So when my stomach tightens, it doesn’t tighten alone. Apocalyptic predictions are dreary things, yet clearly they strike a chord, drawing in my fellow third-circlers when times seem bad.
And they always have. Only a year before the Mayan misfire, there was Harold Camping, the Family Radio oracle who predicted the world would end on May 21, 2011. When the world refused to cooperate, he recalculated to October 16, 2011. Camping quickly became a punch line in the media, but for his followers, estimated to number between 50,000 and 1 million, his prophecies were very real, and yielded very serious consequences when they didn’t pan out.
Camping’s flock supported him with $80 million in donations between 2005 and 2009. Money is a common theme among some apocalyptic writers, who build media empires by destroying the world. Hal Lindsey’s Late Great Planet Earth was the biggest non-fiction bestseller of the 1970s, selling 35 million copies. Lindsey wrote two sequels, one of which declared, “The decade of the 1980s could very well be the last decade of history as we know it.” Instead we got Ronald Reagan and Billy Idol.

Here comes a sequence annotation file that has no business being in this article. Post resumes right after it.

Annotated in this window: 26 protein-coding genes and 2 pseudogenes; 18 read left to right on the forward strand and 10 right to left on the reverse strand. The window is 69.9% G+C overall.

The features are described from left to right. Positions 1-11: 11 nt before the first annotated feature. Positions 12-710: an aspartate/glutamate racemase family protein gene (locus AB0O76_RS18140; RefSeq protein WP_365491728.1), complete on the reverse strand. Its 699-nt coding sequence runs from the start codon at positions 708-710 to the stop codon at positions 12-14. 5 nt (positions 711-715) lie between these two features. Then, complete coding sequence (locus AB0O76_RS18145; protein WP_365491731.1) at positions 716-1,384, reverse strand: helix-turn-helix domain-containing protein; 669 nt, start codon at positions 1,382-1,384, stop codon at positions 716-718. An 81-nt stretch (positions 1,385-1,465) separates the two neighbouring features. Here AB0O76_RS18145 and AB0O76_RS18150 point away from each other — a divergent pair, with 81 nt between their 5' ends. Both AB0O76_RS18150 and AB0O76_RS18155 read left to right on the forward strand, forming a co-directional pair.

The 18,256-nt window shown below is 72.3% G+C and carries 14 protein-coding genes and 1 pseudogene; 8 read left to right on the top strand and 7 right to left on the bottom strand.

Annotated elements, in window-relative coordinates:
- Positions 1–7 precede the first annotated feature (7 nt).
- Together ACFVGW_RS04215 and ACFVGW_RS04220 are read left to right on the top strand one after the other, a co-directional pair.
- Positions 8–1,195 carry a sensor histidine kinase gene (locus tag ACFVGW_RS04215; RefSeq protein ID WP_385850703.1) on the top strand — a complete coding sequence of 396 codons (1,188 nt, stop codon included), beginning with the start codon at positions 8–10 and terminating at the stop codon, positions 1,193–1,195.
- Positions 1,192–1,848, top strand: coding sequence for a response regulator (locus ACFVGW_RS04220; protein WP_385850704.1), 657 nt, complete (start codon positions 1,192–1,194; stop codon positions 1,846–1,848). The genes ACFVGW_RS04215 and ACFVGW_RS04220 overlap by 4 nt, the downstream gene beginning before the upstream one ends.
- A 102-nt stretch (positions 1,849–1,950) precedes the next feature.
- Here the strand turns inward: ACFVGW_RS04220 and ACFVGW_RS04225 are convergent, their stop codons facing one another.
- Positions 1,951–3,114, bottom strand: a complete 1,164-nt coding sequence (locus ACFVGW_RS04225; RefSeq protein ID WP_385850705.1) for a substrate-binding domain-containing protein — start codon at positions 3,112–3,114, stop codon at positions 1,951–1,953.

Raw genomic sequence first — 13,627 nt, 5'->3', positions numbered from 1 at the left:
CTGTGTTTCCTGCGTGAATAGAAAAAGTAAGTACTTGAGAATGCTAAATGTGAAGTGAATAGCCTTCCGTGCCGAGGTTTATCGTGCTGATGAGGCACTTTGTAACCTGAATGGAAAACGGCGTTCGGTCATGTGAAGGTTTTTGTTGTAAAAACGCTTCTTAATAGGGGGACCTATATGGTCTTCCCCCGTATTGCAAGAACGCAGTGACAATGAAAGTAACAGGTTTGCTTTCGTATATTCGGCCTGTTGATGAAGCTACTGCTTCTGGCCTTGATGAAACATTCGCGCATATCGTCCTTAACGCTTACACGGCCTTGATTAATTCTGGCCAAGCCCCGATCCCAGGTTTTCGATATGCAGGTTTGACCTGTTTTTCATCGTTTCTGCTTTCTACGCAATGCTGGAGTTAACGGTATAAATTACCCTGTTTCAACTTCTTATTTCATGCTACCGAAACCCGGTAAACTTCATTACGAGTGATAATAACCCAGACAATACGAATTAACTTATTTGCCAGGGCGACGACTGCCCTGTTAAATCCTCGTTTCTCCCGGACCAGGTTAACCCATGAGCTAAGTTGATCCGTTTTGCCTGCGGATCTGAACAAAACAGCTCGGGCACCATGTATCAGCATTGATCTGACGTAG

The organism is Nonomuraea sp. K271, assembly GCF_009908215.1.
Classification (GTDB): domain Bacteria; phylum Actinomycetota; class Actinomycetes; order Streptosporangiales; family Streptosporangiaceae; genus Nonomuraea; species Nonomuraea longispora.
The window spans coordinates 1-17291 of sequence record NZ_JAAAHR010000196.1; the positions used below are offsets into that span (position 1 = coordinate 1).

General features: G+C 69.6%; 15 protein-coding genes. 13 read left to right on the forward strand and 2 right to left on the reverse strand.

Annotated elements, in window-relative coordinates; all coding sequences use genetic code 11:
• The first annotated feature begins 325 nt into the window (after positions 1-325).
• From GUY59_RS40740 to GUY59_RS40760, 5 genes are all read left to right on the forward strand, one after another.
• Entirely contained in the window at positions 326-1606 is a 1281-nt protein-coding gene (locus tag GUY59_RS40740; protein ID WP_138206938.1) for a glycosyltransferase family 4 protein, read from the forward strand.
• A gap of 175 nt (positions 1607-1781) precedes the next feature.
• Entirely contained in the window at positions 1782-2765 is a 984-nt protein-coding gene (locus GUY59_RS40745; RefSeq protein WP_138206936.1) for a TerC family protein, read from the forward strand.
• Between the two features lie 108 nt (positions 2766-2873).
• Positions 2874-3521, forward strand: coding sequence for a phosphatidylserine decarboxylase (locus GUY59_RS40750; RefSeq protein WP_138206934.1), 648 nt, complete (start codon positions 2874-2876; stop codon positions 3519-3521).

It’s hard to mention apocalyptic prophecy anymore without hearing the scoffs of secularists. But end-times theology isn’t limited to the religious. Consider that right now much of our federal government is in the grips of a deranged cult that believes in an impending climate apocalypse. This doomsday can only be prevented by repentance for our polluting ways and the purchase of alternative-energy and offset indulgences. Harold Camping was a lousy prophet, but at least he never tried to pass an international treaty forcing his beliefs on others.